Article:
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Stories are perhaps the way to share content online these days, so it is only natural that Google has been hard at work preparing its own version of the short-form content. Many users have seen Google Stories in testing throughout its various incarnations, including “Amp Stories” in 2018.

This week, the company officially launched Google Web Stories within its Google app on both iOS and Android devices. 

Google Web Stories can be found in a new carousel shown at the top of the Discover tab, presenting several short video, photo, or audio posts from users and publishers around the world. 

When clicked, stories will expand to a full-screen view where users can click through to your website or swipe to the next story in the carousel. 

Brands and publishers will also be able to monetize, host, share, and add links to their Stories with integration for WordPress, MakeStories, and NewsroomAI. You can even manually code a Google Web Story entirely from scratch. 

6 Rules For Making Google Web Stories

Along with the official release of Google Web Stories, the company has published a set of rules for the format. According to the guidelines, also Stories including the following types of content are prohibited:

  1. Copyrighted Content – Overall, Google is taking a relatively loose stance with what types of content can appear in Stories, especially with regards to copyrighted content. Specifically, the company says it “may” remove content that infringes on an existing copyright or links to a webpage with similar issues. 
  2. Too Long – Google is designing its Stories specifically with short-form content in mind, as such, it may block longer content. To ensure your Story gets shown, keep text down to 180 words or less, and videos a maximum of 60 seconds long.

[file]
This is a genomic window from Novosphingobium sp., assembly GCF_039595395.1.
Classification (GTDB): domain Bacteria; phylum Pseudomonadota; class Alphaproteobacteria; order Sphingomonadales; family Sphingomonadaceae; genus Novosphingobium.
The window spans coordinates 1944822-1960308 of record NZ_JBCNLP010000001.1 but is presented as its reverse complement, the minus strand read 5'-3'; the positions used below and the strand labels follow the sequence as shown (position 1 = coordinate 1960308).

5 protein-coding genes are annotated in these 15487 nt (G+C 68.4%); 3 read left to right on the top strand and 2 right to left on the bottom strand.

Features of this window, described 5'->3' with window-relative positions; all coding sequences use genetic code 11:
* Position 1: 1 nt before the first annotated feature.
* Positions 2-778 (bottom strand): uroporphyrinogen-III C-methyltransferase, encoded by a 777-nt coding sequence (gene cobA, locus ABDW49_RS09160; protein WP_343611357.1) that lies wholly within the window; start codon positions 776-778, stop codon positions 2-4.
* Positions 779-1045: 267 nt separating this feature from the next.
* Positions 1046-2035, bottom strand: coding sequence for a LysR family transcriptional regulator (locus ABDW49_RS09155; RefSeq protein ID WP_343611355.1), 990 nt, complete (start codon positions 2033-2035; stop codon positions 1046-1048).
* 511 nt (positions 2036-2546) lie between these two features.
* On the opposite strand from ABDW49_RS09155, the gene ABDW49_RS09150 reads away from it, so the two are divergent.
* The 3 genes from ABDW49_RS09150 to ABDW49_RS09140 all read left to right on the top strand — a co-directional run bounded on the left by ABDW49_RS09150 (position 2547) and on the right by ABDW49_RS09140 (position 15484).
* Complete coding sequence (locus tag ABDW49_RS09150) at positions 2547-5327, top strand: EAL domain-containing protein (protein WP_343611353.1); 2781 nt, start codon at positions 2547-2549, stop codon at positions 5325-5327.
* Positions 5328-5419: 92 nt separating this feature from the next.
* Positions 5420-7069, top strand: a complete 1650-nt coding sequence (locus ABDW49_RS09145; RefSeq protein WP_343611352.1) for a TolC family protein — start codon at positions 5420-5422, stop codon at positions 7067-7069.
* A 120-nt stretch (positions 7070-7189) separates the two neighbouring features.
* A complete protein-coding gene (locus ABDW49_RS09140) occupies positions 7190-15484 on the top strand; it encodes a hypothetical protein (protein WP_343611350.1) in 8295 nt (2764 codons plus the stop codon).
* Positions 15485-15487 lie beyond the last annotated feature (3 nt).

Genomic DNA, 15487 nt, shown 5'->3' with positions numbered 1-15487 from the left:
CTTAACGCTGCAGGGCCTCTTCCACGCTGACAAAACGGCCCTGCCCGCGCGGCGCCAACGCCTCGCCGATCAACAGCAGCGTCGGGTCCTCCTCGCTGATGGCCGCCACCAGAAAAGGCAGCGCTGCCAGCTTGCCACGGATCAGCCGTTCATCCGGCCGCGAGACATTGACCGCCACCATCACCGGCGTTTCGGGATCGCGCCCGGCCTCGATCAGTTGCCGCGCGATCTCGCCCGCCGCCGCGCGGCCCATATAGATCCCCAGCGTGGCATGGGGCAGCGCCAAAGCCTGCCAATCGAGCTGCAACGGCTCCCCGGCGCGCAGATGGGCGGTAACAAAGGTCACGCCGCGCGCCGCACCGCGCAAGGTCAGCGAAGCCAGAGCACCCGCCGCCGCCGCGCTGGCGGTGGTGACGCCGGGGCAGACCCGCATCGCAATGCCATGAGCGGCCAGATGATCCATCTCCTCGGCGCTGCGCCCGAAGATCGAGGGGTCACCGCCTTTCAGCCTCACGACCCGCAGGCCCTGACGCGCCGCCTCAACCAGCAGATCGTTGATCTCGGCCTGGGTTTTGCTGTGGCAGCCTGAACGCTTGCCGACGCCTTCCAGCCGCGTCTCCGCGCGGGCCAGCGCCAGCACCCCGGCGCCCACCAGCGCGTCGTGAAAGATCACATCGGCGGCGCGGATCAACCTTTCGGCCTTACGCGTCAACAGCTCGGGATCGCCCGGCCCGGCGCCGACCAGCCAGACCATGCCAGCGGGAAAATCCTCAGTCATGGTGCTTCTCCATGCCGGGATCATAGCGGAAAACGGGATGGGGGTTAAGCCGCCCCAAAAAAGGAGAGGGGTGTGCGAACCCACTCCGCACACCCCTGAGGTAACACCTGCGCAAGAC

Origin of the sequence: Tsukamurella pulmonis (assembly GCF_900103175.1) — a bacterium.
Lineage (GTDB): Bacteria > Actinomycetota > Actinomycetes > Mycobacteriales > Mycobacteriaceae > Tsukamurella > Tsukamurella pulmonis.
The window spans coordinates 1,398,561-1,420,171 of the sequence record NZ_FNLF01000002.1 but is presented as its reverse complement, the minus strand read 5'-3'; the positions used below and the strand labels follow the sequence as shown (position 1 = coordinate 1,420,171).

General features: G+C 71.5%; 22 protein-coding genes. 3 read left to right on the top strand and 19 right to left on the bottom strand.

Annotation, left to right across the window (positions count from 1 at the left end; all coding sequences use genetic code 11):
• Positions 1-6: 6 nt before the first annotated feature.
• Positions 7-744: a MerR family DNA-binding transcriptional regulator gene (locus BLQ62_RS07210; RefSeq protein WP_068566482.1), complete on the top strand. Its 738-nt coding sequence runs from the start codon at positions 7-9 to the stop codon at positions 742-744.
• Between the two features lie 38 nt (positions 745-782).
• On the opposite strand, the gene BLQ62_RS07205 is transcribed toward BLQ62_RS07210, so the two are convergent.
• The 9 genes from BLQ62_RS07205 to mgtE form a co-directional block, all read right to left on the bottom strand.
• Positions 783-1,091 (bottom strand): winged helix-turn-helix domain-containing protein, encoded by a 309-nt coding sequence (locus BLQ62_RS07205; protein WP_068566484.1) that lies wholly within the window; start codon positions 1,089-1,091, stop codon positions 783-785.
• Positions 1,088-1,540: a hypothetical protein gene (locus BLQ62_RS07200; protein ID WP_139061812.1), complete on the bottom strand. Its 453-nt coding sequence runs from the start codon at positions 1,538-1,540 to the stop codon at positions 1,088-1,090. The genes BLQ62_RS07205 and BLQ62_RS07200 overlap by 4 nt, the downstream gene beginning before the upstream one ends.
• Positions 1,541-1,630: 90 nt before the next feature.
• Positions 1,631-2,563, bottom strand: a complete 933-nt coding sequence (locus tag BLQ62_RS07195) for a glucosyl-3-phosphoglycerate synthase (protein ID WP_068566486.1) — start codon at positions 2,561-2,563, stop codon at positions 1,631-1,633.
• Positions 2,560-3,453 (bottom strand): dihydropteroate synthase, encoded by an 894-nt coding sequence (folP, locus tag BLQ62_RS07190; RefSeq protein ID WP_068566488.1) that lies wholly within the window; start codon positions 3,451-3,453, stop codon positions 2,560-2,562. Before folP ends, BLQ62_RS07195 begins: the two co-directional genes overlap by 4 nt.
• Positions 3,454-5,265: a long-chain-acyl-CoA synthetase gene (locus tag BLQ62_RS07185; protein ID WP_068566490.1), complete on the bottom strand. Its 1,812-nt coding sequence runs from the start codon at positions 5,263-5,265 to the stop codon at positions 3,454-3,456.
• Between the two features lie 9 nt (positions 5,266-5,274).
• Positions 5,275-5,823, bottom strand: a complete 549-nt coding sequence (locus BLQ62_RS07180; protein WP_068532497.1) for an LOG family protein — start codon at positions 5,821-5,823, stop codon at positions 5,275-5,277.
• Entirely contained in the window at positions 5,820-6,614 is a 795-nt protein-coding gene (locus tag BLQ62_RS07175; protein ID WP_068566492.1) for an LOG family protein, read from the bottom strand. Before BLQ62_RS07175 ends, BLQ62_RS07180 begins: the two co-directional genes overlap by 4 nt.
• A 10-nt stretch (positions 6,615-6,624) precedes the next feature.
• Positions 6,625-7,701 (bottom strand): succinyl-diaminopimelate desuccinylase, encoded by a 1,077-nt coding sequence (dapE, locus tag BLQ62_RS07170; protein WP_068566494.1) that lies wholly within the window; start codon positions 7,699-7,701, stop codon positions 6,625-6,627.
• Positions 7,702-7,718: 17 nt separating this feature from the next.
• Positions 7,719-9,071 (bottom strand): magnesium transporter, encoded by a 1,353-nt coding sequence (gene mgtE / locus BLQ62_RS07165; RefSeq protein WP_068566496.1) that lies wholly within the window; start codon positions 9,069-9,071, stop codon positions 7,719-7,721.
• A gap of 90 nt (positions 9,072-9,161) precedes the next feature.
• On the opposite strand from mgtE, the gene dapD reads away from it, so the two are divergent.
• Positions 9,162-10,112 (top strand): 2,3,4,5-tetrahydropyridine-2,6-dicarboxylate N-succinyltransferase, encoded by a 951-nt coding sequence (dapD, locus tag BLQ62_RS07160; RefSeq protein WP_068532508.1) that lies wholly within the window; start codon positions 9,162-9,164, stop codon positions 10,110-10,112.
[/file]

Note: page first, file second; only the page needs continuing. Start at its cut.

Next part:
3. Low Quality – You don’t need to have expensive cameras and high-end lighting to create a Story, but you do need at least a smartphone with a decent camera. Videos or images with large amounts of pixelation or distortion are prohibited. 
  4. Lack of Narrative or Theme – Google Web Stories are expected to be just that – “Stories.” They should have a narrative or at least a general theme as users go from page to page. 
  5. Incomplete Stories – While you can link to your site at the end of a story, Google warns against making users click through your site to see the entire content. Your Web Stories must be a complete package on their own.
  6. Overly Commercial Content – Brands can publish Web Stories and even convert some display ads to the format. However, the content must still provide a story or message. Content that is entirely commercial (i.e., being a simple billboard-style ad) is not allowed within the format.

Google’s decision to constantly make their search results more personalized for every user has often been criticized for veering into the “invasion of privacy” area from time to time. Its latest experiment takes that to the extreme, with a whole new tab devoted just to you.

The search engine now allows you to filter search results for your personal information collected from Google’s apps, including Gmail, Photos, and Calendar.

The new experiment can be found for most users by clicking “More” on the search results page, which will drop down a list of search options. Click “Personal” and you’ll find only information directly related to yourself, such as events you have in your calendar or recent emails.

Most of this isn’t too eye-raising. It could even be useful in the right circumstances. Where it starts to get weird is when you search for pictures. The personal search feature finds photos that are not necessarily on the device you’re using. It also finds pictures based on the content, even when you haven’t labeled the picture.

To give you an example, I’ve taken a lot of photos of my cat on my phone. I’ve never labeled any of them as being of my cat or shared them to my computer. But, when I search “cat” within the results, I am shown my collection of pictures of my cat Magnitude.

Like this picture

The tool can also be used to find photos of people you know on your phone, as Kevin Murnane reports for Forbes.

Unsurprisingly, the “Personal” search results tab also includes ads at the bottom of the page. Reports vary between one and three ads on any personal page.

Since it is just an experiment, there is no telling whether the feature is around to stay. It first appeared a few days ago, but went offline for a period before reappearing today. It has only been spotted on Chrome for desktop devices, but it could be rolled out to other devices at some point. It could also be removed entirely, if people respond negatively to having Google snooping through their emails.